Now it's official: the honeymoon between the Palestinians and the administration of President Barack Obama is over. It was a honeymoon that lasted for nearly one year.
Many Palestinians were convinced that because of his color and background, Obama "was on our side." They believed that in the White House there was finally a president who was more sympathetic to their causes and who would abandon Washington's "bias" in favor of Israel.
Over the past year, mainstream Palestinian and Arab media outlets had been heaping praise on Obama, especially what they perceived to be his hostile attitude toward settlement construction. Reports about a crisis in relations bewteen the US and Israel were welcomed by many. It is hard to remember when the last time a US president had received positive coverage in the Arab media.
The Palestinians and Arabs liked Obama especially because he was not George W. Bush. They liked him because he said he would close Guatanamo Prison. They liked him because he traveled all the way to Cairo to address Arabs and Muslims and offer them an olive branch. They adored him because he seemed to be exerting heavy pressure on Israel.
Now, however, they feel betrayed by the Obama Administration. They have discovered that Obama is actually "continuing the Bush doctrine" with regards to the Middle East conflict. As far as they are concerned, Obama has "succumbed to pressure from the Jewish lobby in the US."
The Palestinians discovered that Obama was "unfaithful" the day Secretary of State Hillary Clinton called for an unconditional resumption of peace talks and praised the Israeli government for offering to slow down construction in some settlements. They viewed Clinton's remarks as a departure from past US calls for a complete freeze on settlement construction.
The anti-US tone is once again a major theme in statements of leaders, politicians and columnists throughout the Arab world. Arab cartoonists and political commentators are now depicting Obama as a puppet in the hands of Israel and American Jews.
The higher the expectations, the bigger the disappointment," noted former Palestinian Authority minister Ziad Abu Zayyad. "The Palestinian Authority thought that Obama had become more Palestinian than the Palestinians, that he would stop settlements, remove them and establish a Palestinian state."
The Palestinian leadership was caught by surprise by the Obama Administration's apparent change of policy toward the settlements. Palestinian leader Mahmoud Abbas, who was convinced that Obama had fully endorsed the Palestinian position, has been threatening not to run in a new election.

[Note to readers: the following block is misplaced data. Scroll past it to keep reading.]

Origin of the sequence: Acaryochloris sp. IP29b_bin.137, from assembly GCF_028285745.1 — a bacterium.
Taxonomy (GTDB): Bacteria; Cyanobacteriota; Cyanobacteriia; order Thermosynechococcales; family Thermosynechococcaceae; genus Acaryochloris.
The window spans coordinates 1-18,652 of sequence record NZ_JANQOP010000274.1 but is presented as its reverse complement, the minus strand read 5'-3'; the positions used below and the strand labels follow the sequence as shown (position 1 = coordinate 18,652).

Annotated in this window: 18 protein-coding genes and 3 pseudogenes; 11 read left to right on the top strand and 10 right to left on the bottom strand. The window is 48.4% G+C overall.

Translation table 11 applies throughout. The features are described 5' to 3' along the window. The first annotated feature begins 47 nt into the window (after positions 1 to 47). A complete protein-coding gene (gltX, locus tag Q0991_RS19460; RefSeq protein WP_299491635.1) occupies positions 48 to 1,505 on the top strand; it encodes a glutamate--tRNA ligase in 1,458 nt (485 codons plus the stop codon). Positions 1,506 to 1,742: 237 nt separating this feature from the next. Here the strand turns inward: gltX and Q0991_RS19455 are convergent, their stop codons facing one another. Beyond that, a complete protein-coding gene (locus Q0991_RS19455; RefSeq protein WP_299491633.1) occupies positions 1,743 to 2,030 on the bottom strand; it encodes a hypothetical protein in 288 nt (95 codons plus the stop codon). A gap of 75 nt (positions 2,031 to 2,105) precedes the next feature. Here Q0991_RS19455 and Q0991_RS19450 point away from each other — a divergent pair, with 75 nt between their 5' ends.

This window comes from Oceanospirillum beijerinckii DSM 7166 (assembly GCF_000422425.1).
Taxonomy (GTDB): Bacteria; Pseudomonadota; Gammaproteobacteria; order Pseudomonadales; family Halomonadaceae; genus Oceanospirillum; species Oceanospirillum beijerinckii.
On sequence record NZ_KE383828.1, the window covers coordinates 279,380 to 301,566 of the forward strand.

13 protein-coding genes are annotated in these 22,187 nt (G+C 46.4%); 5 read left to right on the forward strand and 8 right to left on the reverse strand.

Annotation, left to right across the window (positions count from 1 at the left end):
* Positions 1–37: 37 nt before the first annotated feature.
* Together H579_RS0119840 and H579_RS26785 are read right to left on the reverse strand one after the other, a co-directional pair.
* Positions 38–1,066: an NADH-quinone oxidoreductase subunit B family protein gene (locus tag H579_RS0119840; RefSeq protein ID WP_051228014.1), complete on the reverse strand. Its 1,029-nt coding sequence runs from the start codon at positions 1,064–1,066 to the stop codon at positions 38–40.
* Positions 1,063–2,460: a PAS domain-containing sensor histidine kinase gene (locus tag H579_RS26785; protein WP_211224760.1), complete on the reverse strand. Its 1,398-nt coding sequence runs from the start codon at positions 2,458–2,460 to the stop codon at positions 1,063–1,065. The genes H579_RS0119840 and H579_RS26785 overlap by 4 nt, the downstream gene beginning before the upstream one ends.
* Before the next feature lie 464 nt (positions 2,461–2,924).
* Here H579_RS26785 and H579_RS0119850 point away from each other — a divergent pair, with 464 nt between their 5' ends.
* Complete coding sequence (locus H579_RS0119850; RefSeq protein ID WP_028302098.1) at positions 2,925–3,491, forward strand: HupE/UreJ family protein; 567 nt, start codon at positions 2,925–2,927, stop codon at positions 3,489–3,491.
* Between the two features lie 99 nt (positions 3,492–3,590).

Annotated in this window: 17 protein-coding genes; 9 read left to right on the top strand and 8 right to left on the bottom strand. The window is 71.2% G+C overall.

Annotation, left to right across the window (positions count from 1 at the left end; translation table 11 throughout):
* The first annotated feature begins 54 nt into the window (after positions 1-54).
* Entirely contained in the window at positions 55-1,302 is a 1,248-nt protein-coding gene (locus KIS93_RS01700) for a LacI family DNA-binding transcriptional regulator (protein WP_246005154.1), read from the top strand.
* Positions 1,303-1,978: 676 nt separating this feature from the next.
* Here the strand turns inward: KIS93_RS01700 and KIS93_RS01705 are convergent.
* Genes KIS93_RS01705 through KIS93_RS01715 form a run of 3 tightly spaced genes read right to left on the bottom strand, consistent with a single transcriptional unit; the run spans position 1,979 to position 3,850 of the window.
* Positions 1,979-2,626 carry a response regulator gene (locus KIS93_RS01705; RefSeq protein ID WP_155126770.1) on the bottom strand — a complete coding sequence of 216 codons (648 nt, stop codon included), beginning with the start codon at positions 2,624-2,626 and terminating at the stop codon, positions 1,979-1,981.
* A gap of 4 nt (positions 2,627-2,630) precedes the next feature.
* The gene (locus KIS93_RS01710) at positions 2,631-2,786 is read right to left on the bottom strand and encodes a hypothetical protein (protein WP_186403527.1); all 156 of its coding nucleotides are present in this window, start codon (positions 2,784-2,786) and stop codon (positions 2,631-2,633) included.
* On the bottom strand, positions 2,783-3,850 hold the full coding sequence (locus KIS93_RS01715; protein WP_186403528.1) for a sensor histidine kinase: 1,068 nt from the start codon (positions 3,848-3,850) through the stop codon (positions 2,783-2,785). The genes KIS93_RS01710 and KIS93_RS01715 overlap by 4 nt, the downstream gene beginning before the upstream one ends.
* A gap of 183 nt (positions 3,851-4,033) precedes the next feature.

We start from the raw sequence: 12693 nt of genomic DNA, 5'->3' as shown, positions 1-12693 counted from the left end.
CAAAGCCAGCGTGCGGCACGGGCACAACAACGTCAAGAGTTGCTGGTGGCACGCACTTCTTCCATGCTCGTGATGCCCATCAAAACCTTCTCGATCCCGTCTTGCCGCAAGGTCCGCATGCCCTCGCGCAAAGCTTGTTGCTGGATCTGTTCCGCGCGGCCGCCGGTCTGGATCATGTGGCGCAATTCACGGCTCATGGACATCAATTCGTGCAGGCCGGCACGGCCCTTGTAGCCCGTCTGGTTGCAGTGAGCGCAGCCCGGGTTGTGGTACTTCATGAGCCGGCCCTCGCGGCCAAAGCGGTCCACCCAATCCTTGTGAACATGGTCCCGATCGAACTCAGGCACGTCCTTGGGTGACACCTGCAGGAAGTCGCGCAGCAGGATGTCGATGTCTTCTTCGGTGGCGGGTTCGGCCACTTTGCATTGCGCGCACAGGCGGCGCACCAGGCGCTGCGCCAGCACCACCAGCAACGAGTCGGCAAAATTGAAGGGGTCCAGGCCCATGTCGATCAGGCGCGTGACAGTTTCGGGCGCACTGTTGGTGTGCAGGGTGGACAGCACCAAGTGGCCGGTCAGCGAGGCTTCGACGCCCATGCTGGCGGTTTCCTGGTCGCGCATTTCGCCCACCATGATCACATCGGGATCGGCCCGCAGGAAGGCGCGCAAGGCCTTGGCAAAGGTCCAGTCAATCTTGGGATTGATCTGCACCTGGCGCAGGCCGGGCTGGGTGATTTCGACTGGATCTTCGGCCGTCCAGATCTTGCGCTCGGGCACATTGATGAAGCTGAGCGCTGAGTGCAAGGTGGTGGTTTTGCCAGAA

But his threat is not being taken seriously, not even by his inner circle. Some of Abbas's top aides in Ramallah have openly admitted that his threat not to seek re-election was mainly intended to send a message to Obama that he must abandon Washington's "bias" in favor of Israel.
Abbas's threat was anyway not a serious one: He knew that he would never be able to hold elections without the consent of Hamas, which announced that it would not allow the vote to take place in the Gaza Strip. So Abbas was threatening to boycott an election which he knew he wouldn't be able to hold in the first place.
Abbas is now waiting to see whether Obama will compensate him for his unfaithfulness. It has been several weeks since Abbas issued his threat and he still hasn't heard from the White House. Every day that passes without a phone call from the White House brings with it an escalation in the rhetoric coming out of Ramallah.
One day, we are told, Abbas is considering resigning. The next day, we are told, he is considering dissolving the Palestinian Authority. Then there is the threat of unilaterally declaring a Palestinian state or scrapping the Oslo Accords. And, finally there is the most recent threat of resorting to violence by launching a "third intifada."
Now that the honeymoon between Obama and the Arab and Muslims has ended, the battle is about to begin. For now, the battle has taken the form of a rhetorical onslaught on Obama and his staff. But the frustration and disappointment could also be translated into violence against the US and Israel.